CRISPR, a gene-editing technology borrowed from humble bacteria, has taken the biomedical research world by storm. Researchers can use the technique to inactivate genes, add point mutations, or insert entire genes into virtually any spot in the genome of any species. Neuroscientists are just starting to dabble with CRIPSR’s gene-editing recipe, and the first studies are cropping up (see part 1). CRISPR promises to speed up production of transgenic animals, reverse fatal diseases in animal models, and maybe one day even correct disease-causing mutations in people.
Transgenic Animals Made Easy
In addition to manipulating cell and animal genomes, another major advance CRISPR offers is the rapid generation of transgenic animals. Such models have been the cornerstone for much of the basic and translational research in the neurodegenerative disease field, but they require an extraordinary amount of time and resources to make. The tried-and-true way to generate transgenic mice involves transfecting embryonic stem cells with the chosen DNA, selecting transfected cells, injecting them into mouse blastocysts, and eventually selecting for offspring in which the transgene jumps into the germline. In contrast, simple direct injection of Cas9 plus multiple guide RNAs into mouse embryos has allowed researchers to skip several of these steps and produce multi-knockout mice in one fell swoop.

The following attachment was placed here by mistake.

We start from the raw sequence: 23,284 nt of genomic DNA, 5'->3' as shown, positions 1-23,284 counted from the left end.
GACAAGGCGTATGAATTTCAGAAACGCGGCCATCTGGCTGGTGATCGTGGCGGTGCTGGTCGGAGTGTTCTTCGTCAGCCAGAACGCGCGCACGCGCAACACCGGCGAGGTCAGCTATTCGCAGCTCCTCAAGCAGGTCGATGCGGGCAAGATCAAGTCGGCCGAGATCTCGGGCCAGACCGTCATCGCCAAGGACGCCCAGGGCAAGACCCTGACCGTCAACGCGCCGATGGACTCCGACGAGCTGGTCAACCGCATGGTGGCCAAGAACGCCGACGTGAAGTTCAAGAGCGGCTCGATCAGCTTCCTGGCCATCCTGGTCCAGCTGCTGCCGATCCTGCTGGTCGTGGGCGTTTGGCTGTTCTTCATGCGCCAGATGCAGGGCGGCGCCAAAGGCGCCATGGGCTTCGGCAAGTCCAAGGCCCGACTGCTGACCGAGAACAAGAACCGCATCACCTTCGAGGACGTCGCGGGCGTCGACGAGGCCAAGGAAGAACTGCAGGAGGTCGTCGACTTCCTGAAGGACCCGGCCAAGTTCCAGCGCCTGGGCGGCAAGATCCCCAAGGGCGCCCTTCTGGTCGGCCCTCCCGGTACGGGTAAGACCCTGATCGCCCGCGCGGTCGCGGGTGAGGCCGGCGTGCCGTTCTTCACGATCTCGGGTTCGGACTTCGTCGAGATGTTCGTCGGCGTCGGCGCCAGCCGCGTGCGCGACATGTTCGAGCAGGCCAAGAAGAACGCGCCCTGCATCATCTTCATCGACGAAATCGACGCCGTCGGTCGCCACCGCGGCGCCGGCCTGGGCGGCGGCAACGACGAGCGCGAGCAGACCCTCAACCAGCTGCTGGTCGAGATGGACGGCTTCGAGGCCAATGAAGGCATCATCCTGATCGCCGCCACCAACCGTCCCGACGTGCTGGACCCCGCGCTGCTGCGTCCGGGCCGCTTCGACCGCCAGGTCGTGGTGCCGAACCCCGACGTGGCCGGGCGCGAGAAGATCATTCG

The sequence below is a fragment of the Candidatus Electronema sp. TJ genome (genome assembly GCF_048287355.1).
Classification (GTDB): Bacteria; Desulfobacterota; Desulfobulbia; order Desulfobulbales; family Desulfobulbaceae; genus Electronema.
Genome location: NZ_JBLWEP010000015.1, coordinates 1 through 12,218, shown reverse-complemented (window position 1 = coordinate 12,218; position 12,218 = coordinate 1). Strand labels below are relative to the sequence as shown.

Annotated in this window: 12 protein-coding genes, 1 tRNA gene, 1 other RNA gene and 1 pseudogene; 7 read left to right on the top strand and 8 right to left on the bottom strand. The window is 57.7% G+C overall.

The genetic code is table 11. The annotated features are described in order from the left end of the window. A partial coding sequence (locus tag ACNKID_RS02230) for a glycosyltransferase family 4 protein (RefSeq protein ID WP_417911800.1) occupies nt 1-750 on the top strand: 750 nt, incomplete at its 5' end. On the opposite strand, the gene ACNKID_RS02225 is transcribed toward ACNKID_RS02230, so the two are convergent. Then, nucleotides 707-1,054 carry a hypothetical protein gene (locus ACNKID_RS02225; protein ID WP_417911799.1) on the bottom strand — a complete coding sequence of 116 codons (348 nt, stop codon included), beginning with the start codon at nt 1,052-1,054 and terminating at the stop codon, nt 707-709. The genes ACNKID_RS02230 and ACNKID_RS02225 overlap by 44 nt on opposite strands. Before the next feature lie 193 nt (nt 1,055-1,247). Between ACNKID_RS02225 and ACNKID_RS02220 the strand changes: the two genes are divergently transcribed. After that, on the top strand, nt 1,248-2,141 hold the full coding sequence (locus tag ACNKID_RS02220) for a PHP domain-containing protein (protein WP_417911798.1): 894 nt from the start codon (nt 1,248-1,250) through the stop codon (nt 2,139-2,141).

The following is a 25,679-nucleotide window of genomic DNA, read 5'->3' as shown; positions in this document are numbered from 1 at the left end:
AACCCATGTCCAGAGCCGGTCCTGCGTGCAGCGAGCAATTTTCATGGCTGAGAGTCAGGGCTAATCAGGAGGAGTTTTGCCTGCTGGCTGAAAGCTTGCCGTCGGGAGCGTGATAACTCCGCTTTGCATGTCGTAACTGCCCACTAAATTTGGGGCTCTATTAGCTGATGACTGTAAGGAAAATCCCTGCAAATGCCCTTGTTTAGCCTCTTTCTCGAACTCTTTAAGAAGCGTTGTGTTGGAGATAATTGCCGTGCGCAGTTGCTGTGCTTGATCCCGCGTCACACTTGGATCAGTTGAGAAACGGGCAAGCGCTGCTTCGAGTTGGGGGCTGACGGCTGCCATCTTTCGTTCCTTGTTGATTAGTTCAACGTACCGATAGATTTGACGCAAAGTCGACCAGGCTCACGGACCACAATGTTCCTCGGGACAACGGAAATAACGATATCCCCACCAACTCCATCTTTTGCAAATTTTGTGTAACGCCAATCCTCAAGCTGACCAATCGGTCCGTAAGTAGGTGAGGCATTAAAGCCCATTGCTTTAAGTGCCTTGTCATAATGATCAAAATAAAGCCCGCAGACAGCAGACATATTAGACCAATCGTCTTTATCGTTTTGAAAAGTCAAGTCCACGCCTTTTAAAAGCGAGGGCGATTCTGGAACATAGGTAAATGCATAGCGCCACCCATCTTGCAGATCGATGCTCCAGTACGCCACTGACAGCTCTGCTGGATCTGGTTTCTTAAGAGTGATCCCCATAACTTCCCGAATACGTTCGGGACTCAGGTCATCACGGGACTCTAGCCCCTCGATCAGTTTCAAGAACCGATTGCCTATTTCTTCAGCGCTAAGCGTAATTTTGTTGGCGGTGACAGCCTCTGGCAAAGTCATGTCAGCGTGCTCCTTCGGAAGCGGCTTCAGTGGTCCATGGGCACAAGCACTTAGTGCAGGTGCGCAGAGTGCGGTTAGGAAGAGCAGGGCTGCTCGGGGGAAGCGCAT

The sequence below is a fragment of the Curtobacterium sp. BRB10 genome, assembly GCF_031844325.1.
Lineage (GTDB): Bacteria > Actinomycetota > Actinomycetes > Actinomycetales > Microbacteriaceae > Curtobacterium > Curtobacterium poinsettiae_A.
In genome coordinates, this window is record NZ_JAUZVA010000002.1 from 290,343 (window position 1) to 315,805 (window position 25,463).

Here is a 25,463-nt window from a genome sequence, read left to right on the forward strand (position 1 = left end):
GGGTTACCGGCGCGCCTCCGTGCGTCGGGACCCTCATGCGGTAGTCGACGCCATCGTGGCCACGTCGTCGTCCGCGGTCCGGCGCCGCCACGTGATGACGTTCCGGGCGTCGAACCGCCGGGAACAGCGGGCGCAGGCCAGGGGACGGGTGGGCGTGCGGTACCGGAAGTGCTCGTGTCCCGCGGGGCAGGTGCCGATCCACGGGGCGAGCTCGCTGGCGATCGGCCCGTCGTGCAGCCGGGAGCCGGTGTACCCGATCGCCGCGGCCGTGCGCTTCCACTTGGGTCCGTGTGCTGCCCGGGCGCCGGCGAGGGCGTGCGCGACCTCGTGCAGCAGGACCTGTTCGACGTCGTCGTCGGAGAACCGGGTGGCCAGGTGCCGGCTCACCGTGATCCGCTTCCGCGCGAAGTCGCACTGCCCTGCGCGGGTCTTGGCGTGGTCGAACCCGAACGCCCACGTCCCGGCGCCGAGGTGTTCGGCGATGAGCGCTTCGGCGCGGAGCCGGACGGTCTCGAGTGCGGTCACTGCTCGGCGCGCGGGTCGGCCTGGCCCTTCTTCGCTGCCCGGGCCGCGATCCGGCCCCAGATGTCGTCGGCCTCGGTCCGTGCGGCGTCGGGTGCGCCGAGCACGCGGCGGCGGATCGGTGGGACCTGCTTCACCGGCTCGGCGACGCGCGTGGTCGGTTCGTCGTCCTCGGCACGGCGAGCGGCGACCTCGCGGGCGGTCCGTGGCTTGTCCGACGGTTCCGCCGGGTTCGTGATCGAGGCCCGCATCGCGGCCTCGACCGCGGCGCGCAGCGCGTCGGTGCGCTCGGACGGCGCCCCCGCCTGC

Mike Sasner of The Jackson Laboratory in Bar Harbor, Maine, expressed enthusiasm about CRISPR’s ability to accelerate development of transgenic mice. “It’s trimming the first part of the pipeline significantly, in terms of time and cost, and that means more mice can be made.”